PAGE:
Thursday, July 29, 2010

Sourdough: Stage Three - Epic Fail

Well, here are the results of the first sourdough experiment. I just couldn't throw it away without giving it one last chance to rise in the oven. So here it is in all its, um, glory?

Gee, it almost looks like bread in this shot!

You can see there are no air holes. That's because there was no living yeast left by the time I got through with it. I am sorry.

You could leave it whole and use it as a discus. It is quite heavy.

Of course it would make the perfect classic bookend. I think these babies could hold up Webster's and Roget's.

Or make it a pair of bookends. It looks kind of "kool kitsch", don't you think?
I could throw them in the pool to use for diving toys.
I could put them in the suet feeder and watch it drive the squirrels mad.
They would make good chocks for a trailer or an old car you have sitting around.

There are SO many things you can do with these, so you see it wasn't a complete waste of time and flour. The only thing you can't do is eat it. And I have learned to kill yeast. I put the starter in a metal bowl - a big NO-NO! The only other way I know to kill yeast is to heat it over 100°. I've started my next starter in a plastic bowl. Hopefully the next pictures I have will be of edible bread.

The very first "starter" I experienced was back when I made a bust out of papier mache last winter. I put the flour and water solution that was leftover in a container on the counter and forgot about it. I was saving it in case I would need to touch up my project. Within a couple days it was bursting out of the container. It was not usable of course since it had newsprint and all kinds of other 'ickies' in it. But I didn't even know that was sourdough!

For those of you who are feeling adventurous and want to try making sourdough, it's really very simple. Just mix up 1-1/2 cups of warm water with 1-1/2 cups of flour. You don't even have to measure it exactly. Put a piece of cheesecloth over the top so that it can breath. Set it someplace warm for it to grow. Yeast is everywhere. It will take a couple of days before you start to see it foaming and the bubbles forming. If you've ever proofed yeast, you'll know it's growing both by the look and the aroma. Once it's ready, you make your bread using the sponge method. If you don't know how, just 'google' it. Be sure to save some starter for the next round. Sourdough starter can last for centuries. Maybe I can get one to last long enough to get a loaf of bread out of it!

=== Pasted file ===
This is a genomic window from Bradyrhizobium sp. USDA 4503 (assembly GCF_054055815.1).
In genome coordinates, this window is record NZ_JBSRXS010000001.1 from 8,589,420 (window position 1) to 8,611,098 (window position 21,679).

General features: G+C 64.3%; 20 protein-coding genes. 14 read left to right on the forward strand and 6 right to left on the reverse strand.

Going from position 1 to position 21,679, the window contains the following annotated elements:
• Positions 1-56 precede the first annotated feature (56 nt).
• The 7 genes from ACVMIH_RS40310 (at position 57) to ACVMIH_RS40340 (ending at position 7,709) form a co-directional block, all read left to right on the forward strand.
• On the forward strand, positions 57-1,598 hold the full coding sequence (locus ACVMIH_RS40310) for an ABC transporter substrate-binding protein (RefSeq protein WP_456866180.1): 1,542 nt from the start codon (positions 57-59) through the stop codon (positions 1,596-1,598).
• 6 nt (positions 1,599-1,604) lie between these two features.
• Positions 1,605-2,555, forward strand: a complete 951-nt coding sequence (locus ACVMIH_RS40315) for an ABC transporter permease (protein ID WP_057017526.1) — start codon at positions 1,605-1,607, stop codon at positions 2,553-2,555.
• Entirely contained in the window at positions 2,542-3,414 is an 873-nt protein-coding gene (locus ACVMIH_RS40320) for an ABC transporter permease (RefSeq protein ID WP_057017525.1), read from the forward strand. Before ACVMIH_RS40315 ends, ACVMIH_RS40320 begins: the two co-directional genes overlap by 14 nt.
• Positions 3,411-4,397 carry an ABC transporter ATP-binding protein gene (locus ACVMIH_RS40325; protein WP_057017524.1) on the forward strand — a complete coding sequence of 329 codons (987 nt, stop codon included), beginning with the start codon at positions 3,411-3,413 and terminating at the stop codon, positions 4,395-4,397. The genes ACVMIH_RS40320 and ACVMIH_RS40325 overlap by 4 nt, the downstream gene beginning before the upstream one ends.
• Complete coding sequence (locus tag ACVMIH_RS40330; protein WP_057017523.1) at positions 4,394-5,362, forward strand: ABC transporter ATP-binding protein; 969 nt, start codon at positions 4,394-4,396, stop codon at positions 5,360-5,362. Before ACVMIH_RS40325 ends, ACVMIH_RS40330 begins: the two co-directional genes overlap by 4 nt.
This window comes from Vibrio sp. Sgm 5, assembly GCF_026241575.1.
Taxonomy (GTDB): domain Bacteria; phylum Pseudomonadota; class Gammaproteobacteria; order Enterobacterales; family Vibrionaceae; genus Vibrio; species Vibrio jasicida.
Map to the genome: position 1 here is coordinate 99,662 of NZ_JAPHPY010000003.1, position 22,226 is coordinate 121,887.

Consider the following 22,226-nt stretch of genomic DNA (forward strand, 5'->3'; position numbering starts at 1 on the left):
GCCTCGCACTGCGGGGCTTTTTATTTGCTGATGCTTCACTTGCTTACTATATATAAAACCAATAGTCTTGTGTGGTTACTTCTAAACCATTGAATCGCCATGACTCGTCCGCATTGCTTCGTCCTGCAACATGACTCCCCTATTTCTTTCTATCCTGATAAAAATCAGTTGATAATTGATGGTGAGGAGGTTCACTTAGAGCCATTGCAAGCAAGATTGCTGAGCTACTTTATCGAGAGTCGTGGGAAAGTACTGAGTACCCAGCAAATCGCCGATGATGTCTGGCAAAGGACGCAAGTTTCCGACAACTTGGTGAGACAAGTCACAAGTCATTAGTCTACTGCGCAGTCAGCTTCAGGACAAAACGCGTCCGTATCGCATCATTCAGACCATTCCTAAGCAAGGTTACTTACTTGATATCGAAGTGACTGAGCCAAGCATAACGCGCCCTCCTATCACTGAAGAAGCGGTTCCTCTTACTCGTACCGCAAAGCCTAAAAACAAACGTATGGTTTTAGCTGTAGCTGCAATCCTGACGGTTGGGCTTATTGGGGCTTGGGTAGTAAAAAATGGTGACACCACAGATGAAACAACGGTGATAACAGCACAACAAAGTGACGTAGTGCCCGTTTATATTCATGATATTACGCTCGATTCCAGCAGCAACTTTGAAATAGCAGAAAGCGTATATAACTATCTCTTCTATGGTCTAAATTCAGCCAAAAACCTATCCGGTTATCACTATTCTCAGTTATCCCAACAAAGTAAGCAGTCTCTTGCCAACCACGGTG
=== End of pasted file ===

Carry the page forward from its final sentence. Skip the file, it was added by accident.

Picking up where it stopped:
1. You are so funny! Looks like my bread dough experiences. I finally broke down and bought a bread-maker. However, as usual, when the novelty wears off... Way back then I would make a nice bread with a little whole grain flour and cinnamon. Then I'd frost nice, thick pieces. The kids thought it tasted like a Cinnabon. Yummy!

  2. Oooh Cinnabon (sin-a-bon)!! That's dangerous stuff! LOL I had a bread machine once upon a time. It just didn't taste as good as bread made the old fashioned way. Besides, the machine would only make a small (by my standards) loaf and it would be gone before nightfall!!
    Thanks so much for commenting and Please do try bread again!! It's SO good!!!

  3. Great pics, but we need to talk. Trade u v lessons for baking bread lessons. LOL!!